While Japan’s Ministry of International Trade and Industry (MITI) does direct investment to certain sectors and industries, these investments do not always pay off. Steel and oil—two of the many industries that have received financial support from MITI—are largely viewed as a drag on the Japanese economy. Some of MITI’s past initiatives had they been successful, would have proved very foolish for Japan: MITI actively discouraged Honda from getting into the automobile business and Sony from getting into the consumer electronics business.
In the 1950s, MITI attempted to prevent a small firm from acquiring manufacturing rights from Western Electric to produce semiconductors. The firm persisted and was finally allowed to acquire the technology. That firm, Sony, went on to become a highly successful consumer electronics company. MITI also attempted to prevent firms in the auto industry from entering the export market and tried to force ten firms in this industry to merge into two: Nissan and Toyota.
These attempts failed, and automobile manufacturing went on to become one of Japan’s most successful industries. While striking examples exist of companies succeeding despite MITI’s discouragement evidence of successful promotion does not. Although some industries previously promoted by MITI are profitable today, that alone does not show them to be good investments. They might have evolved similarly without subsidy; and one cannot demonstrate that MITI’s favoring of particular industries was better for the economy than if industrial policy had not rigged the outcome.
Rigging the market process allows some companies to bid away resources that would have gone to other industries if the market had operated unencumbered (Powell, 2008). The industries discouraged by industrial policy would have better suit to Japan’s comparative advantage because they would have obtained their resources through the competitive process without the distorting influence of government. Despite MITI’s involvement, Japan’s institutional environment of relatively low government interference and high economic freedom allowed the nation to grow rapidly for a number of years.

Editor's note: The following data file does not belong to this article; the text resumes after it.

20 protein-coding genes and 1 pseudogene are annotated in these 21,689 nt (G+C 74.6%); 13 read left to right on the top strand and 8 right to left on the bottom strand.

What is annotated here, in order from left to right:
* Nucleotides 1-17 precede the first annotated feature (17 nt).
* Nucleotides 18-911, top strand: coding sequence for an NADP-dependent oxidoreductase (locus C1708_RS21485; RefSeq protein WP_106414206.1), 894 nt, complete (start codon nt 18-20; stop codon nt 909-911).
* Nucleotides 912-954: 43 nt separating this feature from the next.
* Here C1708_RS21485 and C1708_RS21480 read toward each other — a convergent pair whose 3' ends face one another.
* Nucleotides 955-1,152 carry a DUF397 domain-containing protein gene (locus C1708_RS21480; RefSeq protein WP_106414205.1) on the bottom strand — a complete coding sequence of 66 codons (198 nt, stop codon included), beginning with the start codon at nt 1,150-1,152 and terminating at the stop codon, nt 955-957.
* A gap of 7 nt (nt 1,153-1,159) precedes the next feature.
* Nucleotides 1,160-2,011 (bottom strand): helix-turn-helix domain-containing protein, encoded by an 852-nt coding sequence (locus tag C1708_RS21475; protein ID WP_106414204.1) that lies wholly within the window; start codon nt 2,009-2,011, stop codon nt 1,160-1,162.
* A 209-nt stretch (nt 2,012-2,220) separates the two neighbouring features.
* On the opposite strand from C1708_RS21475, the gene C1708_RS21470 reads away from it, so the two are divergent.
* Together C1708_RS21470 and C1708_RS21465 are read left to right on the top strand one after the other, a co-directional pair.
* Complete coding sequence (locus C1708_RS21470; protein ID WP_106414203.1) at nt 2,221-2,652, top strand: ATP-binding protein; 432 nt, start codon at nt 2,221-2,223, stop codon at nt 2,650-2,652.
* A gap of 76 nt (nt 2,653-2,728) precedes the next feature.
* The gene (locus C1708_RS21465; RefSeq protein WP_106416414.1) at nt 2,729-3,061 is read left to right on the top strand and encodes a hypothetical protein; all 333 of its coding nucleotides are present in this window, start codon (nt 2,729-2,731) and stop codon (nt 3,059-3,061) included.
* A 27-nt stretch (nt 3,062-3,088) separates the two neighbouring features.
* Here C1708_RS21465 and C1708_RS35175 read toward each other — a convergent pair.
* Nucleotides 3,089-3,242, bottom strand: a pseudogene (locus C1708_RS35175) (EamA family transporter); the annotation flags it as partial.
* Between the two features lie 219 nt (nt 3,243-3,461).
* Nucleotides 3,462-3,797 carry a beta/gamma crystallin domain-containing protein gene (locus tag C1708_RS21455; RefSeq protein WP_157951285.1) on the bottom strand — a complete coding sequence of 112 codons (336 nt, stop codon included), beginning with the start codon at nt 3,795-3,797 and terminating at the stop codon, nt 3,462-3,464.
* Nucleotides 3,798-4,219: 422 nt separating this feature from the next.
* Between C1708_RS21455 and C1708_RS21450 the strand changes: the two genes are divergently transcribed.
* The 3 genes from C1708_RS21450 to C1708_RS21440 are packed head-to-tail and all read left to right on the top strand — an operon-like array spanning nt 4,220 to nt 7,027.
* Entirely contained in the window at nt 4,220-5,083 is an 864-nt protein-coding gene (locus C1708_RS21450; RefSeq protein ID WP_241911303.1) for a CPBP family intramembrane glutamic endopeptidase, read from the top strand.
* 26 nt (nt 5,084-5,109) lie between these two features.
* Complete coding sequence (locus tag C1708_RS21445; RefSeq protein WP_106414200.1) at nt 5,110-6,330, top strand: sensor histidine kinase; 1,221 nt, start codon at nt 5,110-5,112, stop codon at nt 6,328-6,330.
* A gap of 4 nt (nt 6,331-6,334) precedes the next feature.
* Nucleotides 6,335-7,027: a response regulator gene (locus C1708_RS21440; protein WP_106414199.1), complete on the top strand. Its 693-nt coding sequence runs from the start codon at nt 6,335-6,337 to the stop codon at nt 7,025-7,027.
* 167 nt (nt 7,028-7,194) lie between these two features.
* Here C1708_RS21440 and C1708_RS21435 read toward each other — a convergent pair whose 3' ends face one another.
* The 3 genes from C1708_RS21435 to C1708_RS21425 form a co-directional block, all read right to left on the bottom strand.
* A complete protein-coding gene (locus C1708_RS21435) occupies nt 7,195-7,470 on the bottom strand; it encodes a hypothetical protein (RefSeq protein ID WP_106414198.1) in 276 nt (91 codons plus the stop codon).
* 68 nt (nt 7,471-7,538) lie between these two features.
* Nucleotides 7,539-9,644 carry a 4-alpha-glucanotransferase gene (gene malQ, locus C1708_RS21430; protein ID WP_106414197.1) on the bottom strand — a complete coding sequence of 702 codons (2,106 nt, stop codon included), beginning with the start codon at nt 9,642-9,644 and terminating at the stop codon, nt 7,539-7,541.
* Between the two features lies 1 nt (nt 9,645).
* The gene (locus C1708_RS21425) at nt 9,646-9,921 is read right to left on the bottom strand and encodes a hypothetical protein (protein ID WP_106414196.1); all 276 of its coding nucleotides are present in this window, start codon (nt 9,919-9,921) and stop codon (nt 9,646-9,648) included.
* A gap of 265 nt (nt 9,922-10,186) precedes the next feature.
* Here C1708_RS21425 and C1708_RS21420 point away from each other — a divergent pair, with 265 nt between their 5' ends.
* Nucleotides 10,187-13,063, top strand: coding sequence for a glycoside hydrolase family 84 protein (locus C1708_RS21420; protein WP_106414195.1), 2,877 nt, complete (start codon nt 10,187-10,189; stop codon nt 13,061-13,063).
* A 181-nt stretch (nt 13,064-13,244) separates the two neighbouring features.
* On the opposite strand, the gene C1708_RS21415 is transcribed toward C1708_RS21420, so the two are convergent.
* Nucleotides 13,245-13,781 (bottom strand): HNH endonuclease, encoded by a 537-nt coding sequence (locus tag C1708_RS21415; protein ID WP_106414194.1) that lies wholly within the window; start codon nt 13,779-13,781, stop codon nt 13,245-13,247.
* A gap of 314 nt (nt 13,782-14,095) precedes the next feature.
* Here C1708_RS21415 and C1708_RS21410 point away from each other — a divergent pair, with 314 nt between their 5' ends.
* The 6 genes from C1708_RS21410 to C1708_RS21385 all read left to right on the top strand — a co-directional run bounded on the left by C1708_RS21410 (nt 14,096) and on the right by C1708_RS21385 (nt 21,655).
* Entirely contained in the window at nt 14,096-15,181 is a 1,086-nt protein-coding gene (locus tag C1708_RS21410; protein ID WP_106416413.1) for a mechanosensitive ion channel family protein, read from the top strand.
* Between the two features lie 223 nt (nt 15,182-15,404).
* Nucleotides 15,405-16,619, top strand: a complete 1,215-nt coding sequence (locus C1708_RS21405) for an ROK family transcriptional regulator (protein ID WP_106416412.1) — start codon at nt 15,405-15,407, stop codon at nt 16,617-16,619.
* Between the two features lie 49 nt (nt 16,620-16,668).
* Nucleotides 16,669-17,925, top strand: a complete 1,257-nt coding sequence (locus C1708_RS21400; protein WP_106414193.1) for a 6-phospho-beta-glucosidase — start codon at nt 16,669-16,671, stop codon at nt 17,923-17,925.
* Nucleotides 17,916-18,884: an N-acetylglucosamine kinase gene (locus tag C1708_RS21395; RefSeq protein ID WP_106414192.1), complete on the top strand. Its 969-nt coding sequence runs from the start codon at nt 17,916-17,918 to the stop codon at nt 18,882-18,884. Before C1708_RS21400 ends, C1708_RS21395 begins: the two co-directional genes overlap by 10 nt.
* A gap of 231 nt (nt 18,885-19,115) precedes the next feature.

As Savage-Morton (p. 35) argues that “the MITI regulation thesis is only a partial explanation for what occurred because the Japanese economy’s rapid economic growth was also achieved through reliance on the market mechanism”. Indeed, savings and investment were crucial to the growth process, and the technological innovations in the modernization of the Japanese, along with the process of catching up with the advanced nations, increased the overall capacity to which the economy could absorb the available capital (Savage-Morton, n. . , p. 35-48). Economy effect: MITI control of the economy was important in generating growth has stimulated some provocative research on Japan, but the argument has basic problems. One is methodological: most studies simply assert that a given policy led to desired economic outcomes, assuming that the promulgation of a regulation or law is the same as proof of its effectiveness. The Japanese economy has borne significant cost in the form of allocative inefficiency and diversion of competition into costly non-price forms.
Thus, policy failure is often shown to have occurred in the form of mistaken policies, these were further compounded by a lack of action to correct the fault, even when the course of action was decided. This would have cost resources, led to delays and produced inefficiencies. Regardless of why the economic results were good, it could be argued that without such flawed decisions it could have been better. (Savage-Morton, n. d. , p. 35-48). Conclusion:
In conclusion, MITI’s broader economic policies have affected the course of Japanese economic success and for this reason alone the importance of MITI cannot be denigrated. However, it would appear that there were a number of factors that contributed to the high speed growth in the Japanese economy. Rapid growth was achieved on the basis of the special system and behavioral style. Therefore, it is safe to say that it was not the MITI that manufactured the high economic growth; instead it was a combination of factors that contributed to the Japanese economic miracle.